February 6, 2023

As early as Feb. 10, a federal judge in Texas will rule on the decision to remove FDA approval of Mifepristone, a safe and effective pill used in clinician-guided and self-managed abortion care. Anti-abortion groups initiated this lawsuit weeks after the FDA expanded access to abortion pills by allowing them to be offered at retail pharmacies and removing the in-person requirement. This case is the latest attempt by extremists to control people’s bodies and further restrict healthcare options, especially as abortion pills now account for more than half of all abortions in the US. 

Ahead of the decision, Kimberly Inez McGuire, Executive Director of URGE, said:

“Let’s be clear: Abortion pills are a safe and effective option for managing abortions on our own terms, and they should be accessible for everyone everywhere, whether in a clinic or for self-managed abortion. 

“The attempt to remove this as an option for abortion care in the wake of the overturning of Roe is a dangerous move by anti-abortion groups and will severely restrict the reproductive healthcare decisions of millions of people across the country. We are particularly concerned that the loss of FDA approval may lead to increased risks of criminalization and surveillance, particularly for young, Black, immigrant and trans folks who self-manage their abortions. Additionally, this will disproportionately affect people in the 17 states and counting where abortion bans restrict care.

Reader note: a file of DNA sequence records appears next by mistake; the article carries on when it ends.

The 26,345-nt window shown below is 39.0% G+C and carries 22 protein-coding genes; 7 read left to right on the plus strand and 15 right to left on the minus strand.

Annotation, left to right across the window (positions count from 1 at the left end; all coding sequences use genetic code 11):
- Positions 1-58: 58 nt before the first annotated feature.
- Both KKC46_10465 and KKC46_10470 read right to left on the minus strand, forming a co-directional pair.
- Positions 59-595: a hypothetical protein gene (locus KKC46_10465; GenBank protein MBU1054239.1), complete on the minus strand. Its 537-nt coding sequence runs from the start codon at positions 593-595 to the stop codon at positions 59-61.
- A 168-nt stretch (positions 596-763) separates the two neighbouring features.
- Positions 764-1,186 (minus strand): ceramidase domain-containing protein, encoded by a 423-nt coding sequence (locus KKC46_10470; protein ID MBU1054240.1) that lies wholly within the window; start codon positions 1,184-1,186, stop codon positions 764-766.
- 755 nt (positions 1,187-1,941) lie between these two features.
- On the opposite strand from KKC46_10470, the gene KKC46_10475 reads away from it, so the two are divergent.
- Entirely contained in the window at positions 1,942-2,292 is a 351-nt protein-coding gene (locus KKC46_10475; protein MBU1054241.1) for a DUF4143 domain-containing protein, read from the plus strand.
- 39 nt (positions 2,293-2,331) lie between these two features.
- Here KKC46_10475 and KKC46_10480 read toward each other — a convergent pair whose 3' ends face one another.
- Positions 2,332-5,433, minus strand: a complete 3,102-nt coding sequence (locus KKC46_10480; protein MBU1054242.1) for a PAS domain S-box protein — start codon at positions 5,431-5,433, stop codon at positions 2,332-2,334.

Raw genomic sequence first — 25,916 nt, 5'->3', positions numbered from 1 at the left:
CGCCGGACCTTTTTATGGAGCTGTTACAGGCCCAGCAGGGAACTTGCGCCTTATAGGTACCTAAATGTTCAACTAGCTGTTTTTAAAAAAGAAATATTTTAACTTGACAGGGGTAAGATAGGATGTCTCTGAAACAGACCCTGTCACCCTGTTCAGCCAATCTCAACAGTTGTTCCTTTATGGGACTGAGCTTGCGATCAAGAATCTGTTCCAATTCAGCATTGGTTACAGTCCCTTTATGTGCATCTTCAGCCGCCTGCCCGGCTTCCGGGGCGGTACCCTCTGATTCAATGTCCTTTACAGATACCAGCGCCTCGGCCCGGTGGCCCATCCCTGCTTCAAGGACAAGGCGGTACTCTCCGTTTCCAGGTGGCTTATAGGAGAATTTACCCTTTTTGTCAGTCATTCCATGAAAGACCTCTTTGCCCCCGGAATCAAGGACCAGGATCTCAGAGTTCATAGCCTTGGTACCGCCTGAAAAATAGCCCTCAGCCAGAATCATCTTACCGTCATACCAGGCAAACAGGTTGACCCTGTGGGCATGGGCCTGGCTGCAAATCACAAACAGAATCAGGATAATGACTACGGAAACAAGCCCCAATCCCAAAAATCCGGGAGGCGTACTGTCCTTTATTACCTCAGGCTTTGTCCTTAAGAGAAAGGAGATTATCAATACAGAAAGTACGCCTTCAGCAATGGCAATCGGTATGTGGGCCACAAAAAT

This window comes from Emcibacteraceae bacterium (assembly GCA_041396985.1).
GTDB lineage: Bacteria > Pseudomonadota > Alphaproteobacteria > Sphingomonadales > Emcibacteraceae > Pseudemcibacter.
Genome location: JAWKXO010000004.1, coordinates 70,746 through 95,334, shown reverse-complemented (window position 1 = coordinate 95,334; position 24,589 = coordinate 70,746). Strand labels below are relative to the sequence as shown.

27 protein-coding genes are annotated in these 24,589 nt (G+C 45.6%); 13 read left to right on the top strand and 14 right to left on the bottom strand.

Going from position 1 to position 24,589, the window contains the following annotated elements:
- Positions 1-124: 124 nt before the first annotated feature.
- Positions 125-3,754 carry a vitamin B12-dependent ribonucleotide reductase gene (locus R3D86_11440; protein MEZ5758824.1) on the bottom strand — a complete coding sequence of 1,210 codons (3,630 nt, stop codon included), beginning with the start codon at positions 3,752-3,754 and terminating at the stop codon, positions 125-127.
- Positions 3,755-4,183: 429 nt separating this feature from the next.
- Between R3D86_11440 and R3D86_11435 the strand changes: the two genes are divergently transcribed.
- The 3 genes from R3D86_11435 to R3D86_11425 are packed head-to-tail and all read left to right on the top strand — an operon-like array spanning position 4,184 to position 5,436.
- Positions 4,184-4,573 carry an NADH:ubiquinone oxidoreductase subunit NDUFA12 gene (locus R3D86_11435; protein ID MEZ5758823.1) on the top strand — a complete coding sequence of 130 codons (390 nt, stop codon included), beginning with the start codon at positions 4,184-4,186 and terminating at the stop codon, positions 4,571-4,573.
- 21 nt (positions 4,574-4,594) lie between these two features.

“While providers and advocates work to decipher the consequences of this ruling and how it could be implemented, one thing is certain: it is another severe attempt to roll back our rights. It’s time for our elected officials to expand our healthcare options, not strip them away at every turn. 

“We recognize this is a scary moment for people across the country, and we want you to know that we at URGE, and many other reproductive health, rights and justice organizations, will not stop fighting until everyone has access to safe and affordable abortion care without stigma or risk of criminalization. We will continue pushing for inclusive policies that allow everyone to make their own healthcare decisions.”